Dwindling caribou herds in B.C., Alberta face dire threat: feds

‘Immediate intervention is required to allow for eventual recovery’

(The Canadian Press)

The federal government is one step away from moving in to protect dwindling caribou herds in Alberta and British Columbia after finding them under imminent threat.

The finding, released by Environment Canada on Friday, covers 10 herds in the Southern Mountain population. They are all smaller than 100 animals and continue to decline. Seven are in British Columbia and the rest are all or partly in Alberta.

“Immediate intervention is required to allow for eventual recovery,” says a department document.

The finding obliges the environment minister to ask cabinet to issue an emergency protection order under the Species At Risk Act if the two provinces don’t do enough to remove threats to the herds’ recovery.

READ MORE: Province seeks feedback on caribou recovery program

Emergency protection orders allow Ottawa to control activity on critical habitat that is normally governed by the provinces. That would include energy development, forestry and agriculture.

The federal government has used the power twice before for the western chorus frog and the sage grouse. The protection order for the grouse affected the drilling plans of several Alberta energy companies.

The ministry’s analysis was being done as court actions from conservation groups sought to push Environment Minister Catherine McKenna into enforcing provisions of the law, said her parliamentary secretary Jonathan Wilkinson.

“In the short term, what it means is that we need to go and have conversations with the governments of B.C. and Alberta and relevant stakeholders to discuss how we actually move forward,” he said. “There is a high degree of urgency.”

There is, at most, a few months to do the work, said Wilkinson.

“If we don’t act, somebody will go to court and the courts will certainly find the minister has a requirement to go to cabinet.”

Another finding released earlier this week said the provinces are failing to adequately protect critical habitat for woodland caribou as well. It concluded the provinces don’t require their regulatory bodies to follow federal environmental legislation.

Friday’s release acknowledges Alberta and B.C. are taking some steps to help the herds, but concludes they aren’t doing enough.

“Such measures are not currently complemented by the significant habitat protection or restoration measures necessary to improve the likelihood of recovery in the long term.”

Alberta Environment Minister Shannon Phillips said she knew the finding was coming.

“We are in a situation where the courts are beginning to lose their patience with the federal government,” she said. ”That is why Alberta must demonstrate progress.”

Caribou habitat has been so damaged by decades of industry presence that wildlife managers must resort to extreme measures while they rehabilitate thousands of square kilometres of seismic lines, cutblocks, well pads and resource roads.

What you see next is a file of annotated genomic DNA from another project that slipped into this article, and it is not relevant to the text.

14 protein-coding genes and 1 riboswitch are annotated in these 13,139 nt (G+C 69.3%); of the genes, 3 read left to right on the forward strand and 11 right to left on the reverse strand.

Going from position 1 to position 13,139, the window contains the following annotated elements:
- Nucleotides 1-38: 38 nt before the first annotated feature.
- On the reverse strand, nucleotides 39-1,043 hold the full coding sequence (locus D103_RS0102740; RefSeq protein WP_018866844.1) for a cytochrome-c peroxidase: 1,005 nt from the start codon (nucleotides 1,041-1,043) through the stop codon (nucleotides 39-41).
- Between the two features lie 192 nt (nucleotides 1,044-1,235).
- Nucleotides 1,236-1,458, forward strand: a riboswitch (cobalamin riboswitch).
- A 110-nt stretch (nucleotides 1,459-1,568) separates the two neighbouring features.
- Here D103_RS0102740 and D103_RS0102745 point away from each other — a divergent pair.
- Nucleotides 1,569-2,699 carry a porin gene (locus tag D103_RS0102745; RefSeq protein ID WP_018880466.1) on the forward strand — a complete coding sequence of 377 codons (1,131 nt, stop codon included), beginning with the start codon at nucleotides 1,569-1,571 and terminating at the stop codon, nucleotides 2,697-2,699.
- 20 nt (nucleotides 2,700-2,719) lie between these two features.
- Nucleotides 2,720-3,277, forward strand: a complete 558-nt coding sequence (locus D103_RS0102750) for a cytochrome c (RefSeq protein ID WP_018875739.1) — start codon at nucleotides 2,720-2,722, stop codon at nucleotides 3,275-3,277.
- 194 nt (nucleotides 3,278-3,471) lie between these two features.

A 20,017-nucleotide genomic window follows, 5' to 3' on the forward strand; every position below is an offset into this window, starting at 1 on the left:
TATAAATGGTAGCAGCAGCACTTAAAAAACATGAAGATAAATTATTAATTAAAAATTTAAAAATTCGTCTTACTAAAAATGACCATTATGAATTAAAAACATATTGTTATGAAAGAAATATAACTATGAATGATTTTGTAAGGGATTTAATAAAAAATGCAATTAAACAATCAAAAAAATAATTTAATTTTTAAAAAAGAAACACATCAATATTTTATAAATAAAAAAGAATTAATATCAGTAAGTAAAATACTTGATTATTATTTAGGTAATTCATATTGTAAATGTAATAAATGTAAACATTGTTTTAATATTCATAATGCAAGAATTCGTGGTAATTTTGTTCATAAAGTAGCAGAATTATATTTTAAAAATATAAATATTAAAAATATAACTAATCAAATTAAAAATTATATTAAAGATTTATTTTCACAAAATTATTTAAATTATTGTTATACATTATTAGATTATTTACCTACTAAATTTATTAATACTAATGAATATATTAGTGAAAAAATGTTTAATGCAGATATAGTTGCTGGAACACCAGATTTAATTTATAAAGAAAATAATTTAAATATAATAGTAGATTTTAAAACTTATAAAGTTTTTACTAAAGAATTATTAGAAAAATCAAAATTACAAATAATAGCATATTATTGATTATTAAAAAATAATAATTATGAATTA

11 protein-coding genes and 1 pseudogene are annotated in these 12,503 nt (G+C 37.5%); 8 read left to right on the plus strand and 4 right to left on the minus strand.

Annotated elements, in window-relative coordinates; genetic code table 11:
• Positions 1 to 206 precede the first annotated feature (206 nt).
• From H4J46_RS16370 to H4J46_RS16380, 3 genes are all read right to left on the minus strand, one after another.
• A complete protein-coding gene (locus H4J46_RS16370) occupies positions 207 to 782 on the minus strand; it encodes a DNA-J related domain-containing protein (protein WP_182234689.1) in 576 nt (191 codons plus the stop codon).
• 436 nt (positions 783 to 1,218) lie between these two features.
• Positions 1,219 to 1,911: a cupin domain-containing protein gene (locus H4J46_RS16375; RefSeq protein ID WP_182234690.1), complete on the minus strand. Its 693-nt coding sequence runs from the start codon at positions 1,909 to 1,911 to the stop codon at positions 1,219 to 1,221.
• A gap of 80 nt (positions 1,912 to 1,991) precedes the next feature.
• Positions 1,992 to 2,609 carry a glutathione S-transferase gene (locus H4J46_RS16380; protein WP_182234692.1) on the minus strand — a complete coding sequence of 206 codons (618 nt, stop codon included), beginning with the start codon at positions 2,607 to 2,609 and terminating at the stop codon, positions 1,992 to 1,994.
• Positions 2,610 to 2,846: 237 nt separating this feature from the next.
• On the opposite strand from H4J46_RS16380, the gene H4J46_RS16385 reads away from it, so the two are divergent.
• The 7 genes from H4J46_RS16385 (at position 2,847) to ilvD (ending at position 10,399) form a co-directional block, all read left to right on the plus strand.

Meanwhile, local communities have come to rely on current levels of industry to sustain them.

Phillips blames the situation on decades of inaction by previous Alberta governments.

“We went through about 25 years of the previous government doing precisely nothing — sweet tweet — on this file.”

Bob Weber, The Canadian Press

Like us on Facebook and follow us on Twitter.

Just Posted

B.C. turns up the heat

Environment Canada has issued a special weather statement for most the province due to high temperatures

MARS Wildlife Rescue offers some tips on keeping hummingbird feeders clean

Mould from dirty hummingbird feeders can be fatal

30 degrees and warmer forecasted with heat wave in B.C.

The weather could stay well into next week, according to Environment Canada

‘Daddy bonus’ common in B.C. workplaces, study finds

UBC researchers say dads don’t have to be number one in the office to get a raise

Northern Health Authority expands medical bus use

Over 60 or have mobility challenges? You can now travel on Northern Connections.

Homeless people living on ‘Surrey Strip’ move into modular housing

BC Housing says 160 homeless people are being moved into temporary Whalley suites from June 19 to 21

Fake attempted abduction not funny to B.C. neighbourhood residents

Two teenage boys won’t face criminal charges after scaring girl

Mosquitoes out in full force already? Blame the weather

But a B.C. mosquito expert says the heat wave will help keep the pests at bay

Man pleads not guilty in 1987 slayings of B.C. couple

William Talbott of SeaTac was arraigned Tuesday in Snohomish County Superior Court

New GOP plan: Hold kids longer at border – but with parents

Move would ease rules that limit how much time minors can be held with their parents

Without a big data strategy, Canadians at risk of being ‘data cows’

Presentation said artificial intelligence could give Facebook and Amazon even more power

Five B.C. families stuck in Japan as Canada refuses visas for adopted babies

Lawyer points to change in American policy around adoptions from Japan

It may be ‘lights, camera, action!’ for talented B.C. doctor

Rob Forde is waiting to hear if he’ll become The Basement Doctor in his own reality show

Police find capsized boat near Tofino, 3 men still missing

Five men were aboard the boat when it sank off Vancouver Island early Monday morning

Most Read